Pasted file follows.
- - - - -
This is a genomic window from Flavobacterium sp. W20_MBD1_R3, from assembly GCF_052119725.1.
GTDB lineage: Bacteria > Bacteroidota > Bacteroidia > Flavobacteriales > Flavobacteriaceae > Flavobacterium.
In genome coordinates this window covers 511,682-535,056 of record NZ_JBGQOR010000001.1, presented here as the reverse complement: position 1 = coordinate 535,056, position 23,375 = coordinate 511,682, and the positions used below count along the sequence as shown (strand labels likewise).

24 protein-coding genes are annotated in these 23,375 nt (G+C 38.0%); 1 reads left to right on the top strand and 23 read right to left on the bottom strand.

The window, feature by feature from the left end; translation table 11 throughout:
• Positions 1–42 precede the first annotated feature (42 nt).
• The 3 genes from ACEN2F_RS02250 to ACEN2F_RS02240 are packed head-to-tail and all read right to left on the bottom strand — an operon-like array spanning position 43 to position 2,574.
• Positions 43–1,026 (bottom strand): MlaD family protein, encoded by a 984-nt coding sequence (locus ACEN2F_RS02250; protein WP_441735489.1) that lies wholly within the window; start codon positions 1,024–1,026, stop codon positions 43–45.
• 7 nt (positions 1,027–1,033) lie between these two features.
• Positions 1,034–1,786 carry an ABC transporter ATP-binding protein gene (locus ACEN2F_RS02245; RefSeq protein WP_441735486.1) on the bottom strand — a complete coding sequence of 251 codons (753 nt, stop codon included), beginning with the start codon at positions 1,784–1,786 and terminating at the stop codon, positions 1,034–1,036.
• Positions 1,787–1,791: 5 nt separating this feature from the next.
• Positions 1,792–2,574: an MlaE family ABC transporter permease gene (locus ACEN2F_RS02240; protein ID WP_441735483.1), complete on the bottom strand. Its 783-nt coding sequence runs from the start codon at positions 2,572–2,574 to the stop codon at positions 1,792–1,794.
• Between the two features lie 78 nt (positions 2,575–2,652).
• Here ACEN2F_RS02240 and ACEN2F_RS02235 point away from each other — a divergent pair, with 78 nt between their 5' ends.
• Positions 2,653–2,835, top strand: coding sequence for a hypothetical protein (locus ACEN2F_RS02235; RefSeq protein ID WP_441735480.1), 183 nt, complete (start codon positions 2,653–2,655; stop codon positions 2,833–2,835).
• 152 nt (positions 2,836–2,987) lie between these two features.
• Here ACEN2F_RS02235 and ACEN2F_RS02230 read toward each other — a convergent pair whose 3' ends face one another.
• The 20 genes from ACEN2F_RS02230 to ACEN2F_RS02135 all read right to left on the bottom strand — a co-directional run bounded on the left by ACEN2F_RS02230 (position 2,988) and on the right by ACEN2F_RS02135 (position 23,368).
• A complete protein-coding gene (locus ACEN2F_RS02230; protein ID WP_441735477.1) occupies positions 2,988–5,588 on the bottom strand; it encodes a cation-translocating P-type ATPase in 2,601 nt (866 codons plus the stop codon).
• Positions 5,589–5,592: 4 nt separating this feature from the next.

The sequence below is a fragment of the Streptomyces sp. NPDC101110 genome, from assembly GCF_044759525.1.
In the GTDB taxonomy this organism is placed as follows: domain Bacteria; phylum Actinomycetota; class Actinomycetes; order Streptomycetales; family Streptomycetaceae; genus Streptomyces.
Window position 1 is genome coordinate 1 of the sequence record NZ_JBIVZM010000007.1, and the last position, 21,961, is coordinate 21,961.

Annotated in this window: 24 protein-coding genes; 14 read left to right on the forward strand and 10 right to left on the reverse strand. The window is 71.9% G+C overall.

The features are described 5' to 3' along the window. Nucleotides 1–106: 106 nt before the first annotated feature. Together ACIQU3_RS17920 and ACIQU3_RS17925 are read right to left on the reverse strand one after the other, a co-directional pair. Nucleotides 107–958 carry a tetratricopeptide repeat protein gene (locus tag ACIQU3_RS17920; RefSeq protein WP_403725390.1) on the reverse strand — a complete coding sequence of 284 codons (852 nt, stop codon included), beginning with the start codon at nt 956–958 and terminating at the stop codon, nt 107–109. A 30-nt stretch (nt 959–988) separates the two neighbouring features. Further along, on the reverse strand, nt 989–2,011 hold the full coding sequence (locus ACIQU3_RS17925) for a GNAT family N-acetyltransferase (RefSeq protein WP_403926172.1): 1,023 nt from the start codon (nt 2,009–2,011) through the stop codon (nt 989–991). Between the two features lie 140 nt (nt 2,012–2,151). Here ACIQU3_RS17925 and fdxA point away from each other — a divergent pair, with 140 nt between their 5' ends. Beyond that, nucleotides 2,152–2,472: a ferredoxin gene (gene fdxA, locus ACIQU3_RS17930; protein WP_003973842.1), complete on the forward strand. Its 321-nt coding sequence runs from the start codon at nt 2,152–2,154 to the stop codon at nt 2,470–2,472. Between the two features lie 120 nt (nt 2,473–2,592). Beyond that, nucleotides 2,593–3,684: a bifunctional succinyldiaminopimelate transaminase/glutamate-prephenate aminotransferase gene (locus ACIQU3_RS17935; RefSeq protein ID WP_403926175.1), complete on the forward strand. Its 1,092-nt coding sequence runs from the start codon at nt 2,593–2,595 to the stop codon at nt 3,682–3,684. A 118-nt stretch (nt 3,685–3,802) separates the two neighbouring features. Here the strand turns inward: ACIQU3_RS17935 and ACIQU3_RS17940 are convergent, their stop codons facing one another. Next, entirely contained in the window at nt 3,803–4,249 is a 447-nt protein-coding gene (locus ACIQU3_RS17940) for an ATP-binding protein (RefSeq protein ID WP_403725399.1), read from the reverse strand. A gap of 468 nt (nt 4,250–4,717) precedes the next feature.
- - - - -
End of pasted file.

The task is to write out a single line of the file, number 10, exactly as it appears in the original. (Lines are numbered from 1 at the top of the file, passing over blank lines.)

• Positions 1,034–1,786 carry an ABC transporter ATP-binding protein gene (locus ACEN2F_RS02245; RefSeq protein WP_441735486.1) on the bottom strand — a complete coding sequence of 251 codons (753 nt, stop codon included), beginning with the start codon at positions 1,784–1,786 and terminating at the stop codon, positions 1,034–1,036.